US Rep. Giffords moves to husband's Texas home
HOUSTON – Rep. Gabrielle Giffords has moved into her husband's suburban Houston home, beginning a new phase in her recovery that will allow her to blend daily trips to the hospital with a more routine family life.
Giffords' departure Wednesday from Houston's TIRR Memorial Hermann indicates she has made enough progress in her recovery from a devastating gunshot wound to be released from the hospital. But she still has a long, arduous journey ahead of her.
She struggles to speak and walk, and will continue daily, intensive therapy for months, and possibly years. Whether she will ever recover enough to resume her congressional duties is still unknown.
Yet doctors, her astronaut husband Mark Kelly and experts who have been observing Giffords' recovery emphasize that going home is a key milestone and could help stimulate her progress.
"Anyone who knows Gabby knows that she loves being outside," Kelly said in a statement released by the hospital. "Living and working in a rehab facility for five months straight has been especially challenging for her."
Giffords will still go to the hospital each day where she will participate in speech, music, physical and occupational therapy with the same team that has treated her since she arrived in Houston in late January.
Now, however, at the end of each day "she will be with her family," Kelly said.
The congresswoman will move to Kelly's home in League City, a suburb near the Johnson Space Center, where she will have 24-hour help from a home care assistant.
The 41-year-old was shot in the left side of the brain, the part that controls speech and communication, on Jan. 8 while meeting with constituents in Tucson. Six people were killed and 13 wounded in the attack, including the lawmaker and members of her staff.
Her release from the hospital was met with excitement.
"When I went home from the hospital after surgery, I was so nervous, but boy it's wonderful to be home in your own surroundings, to be able to have things on your own schedule," said Ron Barber, a staffer who also survived the shooting.
"I'm sure it'll be uplifting and healing for her, too," he said.
Jordan Grafman, director of the Traumatic Brain Injury Research Laboratory at the Kessler Foundation Research Center in West Orange, N.J., said being around family often motivates patients. He warned, however, that the congresswoman is far from healed and has a lifetime of recovery ahead of her.
"Often, you can do many things for yourself but not everything, that's not unusual after a severe traumatic brain injury," Grafman said, explaining why she would need professional help at home. "It's not unusual to be released before complete independence and you may never achieve complete independence"
Giffords' Chief of Staff Pia Carusone recently gave the first clear indication of how slowly Giffords is recovering. After months of optimistic, rosy reports from Giffords' doctors, staff and family, Carusone said that while the congresswoman can speak, she struggles to express complex thoughts and sentences.
"Her words are back more and more now, but she's still using facial expressions as a way to express. Pointing. Gesturing," Carusone told the Arizona Republic.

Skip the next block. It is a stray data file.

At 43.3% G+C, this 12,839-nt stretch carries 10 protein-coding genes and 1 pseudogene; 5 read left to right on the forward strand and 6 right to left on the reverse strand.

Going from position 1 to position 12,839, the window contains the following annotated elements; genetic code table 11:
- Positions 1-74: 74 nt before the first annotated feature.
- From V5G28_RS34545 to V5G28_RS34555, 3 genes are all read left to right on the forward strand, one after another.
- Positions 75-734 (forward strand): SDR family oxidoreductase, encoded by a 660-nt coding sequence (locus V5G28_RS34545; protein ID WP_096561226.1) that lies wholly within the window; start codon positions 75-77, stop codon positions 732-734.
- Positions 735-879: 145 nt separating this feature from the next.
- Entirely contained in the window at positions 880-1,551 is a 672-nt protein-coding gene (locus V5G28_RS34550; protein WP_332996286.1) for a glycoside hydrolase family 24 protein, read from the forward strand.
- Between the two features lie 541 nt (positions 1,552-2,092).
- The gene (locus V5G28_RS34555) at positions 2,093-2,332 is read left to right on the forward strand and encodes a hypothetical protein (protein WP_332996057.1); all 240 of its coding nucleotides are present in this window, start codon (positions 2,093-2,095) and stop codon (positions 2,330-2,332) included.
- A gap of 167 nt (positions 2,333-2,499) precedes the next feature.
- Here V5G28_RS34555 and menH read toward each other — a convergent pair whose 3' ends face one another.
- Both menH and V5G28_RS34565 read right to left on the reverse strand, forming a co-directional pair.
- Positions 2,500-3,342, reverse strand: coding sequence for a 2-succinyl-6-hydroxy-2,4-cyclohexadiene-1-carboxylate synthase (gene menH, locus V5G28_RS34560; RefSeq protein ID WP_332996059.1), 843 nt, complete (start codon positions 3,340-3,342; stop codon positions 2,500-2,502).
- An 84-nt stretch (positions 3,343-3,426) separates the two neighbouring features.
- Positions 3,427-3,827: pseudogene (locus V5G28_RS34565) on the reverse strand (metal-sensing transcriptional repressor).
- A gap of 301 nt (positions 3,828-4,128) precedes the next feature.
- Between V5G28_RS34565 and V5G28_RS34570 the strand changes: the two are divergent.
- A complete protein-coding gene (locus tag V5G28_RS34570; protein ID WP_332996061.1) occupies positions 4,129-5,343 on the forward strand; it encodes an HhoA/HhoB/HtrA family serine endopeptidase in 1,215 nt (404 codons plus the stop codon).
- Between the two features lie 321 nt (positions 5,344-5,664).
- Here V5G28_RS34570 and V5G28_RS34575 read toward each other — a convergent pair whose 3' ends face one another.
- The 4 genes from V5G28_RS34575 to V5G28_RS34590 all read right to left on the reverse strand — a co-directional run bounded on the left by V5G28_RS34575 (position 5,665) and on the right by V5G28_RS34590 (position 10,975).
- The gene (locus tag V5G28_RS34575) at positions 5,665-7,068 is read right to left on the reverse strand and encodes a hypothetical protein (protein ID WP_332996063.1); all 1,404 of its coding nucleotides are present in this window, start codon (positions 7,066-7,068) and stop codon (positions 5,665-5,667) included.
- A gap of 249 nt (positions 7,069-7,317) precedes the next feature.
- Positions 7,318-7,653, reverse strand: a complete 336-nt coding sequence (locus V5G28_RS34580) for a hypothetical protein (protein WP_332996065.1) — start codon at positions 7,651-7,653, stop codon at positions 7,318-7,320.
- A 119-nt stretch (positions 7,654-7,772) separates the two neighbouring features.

"Add it all together, and she's able to express the basics of what she wants or needs," Carusone said. "But when it comes to a bigger and more complex thought that requires words, that's where she's had the trouble."
Better news came on Sunday, when the first pictures of Giffords since the shooting were posted on her Facebook page. Although wearing glasses and sporting shorter, darker hair, there were few indications she had been injured, let alone shot in the forehead.
One image showed her smiling broadly and looking straight at the camera. In another, more candid shot, she is grinning alongside her mother. In both, her trademark smile is largely unchanged.
The pictures were taken shortly after Giffords' returned from Florida in May, where she traveled to watch Kelly command the space shuttle Endeavour's last mission. After that, while Kelly was still far from Earth at the International Space Station, she underwent surgery to replace a piece of her skull that was removed shortly after the shooting to allow her brain to swell. Until the surgery, she wore a helmet to protect her head.
"Gabby has recovered well from the surgery," neurosurgeon Dr. Dong Kim said Wednesday. "Her wounds have healed, she has resumed full physical therapy without a helmet, and I am comfortable that she can be discharged."
Kelly returned June 1 from his 16-day shuttle mission, and is now home to be with his wife.
The couple met in 2003 during a young leaders' forum in China, then married in 2007 in Tucson. Giffords divided her time between Washington, D.C., and Arizona, while Kelly remained in Houston.
The two saw each other whenever and wherever they could.
A judge has declared shooting suspect Jared Loughner mentally incapable of participating in his defense and sent him to a federal facility where doctors will try to treat his condition and make it possible to put him on trial.
With an open Senate seat in Arizona, some Democrats had viewed Giffords as one of their best hopes for winning it, before the Jan. 8 shooting threw her political future into question.
The shooting has created something of a vacuum, with few candidates willing to declare their interest until Giffords' situation is clarified. Carusone has only said that the congresswoman has until May 2012 to decide.
Barber said he hopes she'll return to Tucson soon.
"This is just one of the next really major steps toward her recovery," he said. "I'm sure she'll count this as another step just as we all do."
Associated Press writer Amanda Lee Myers in Phoenix contributed to this report.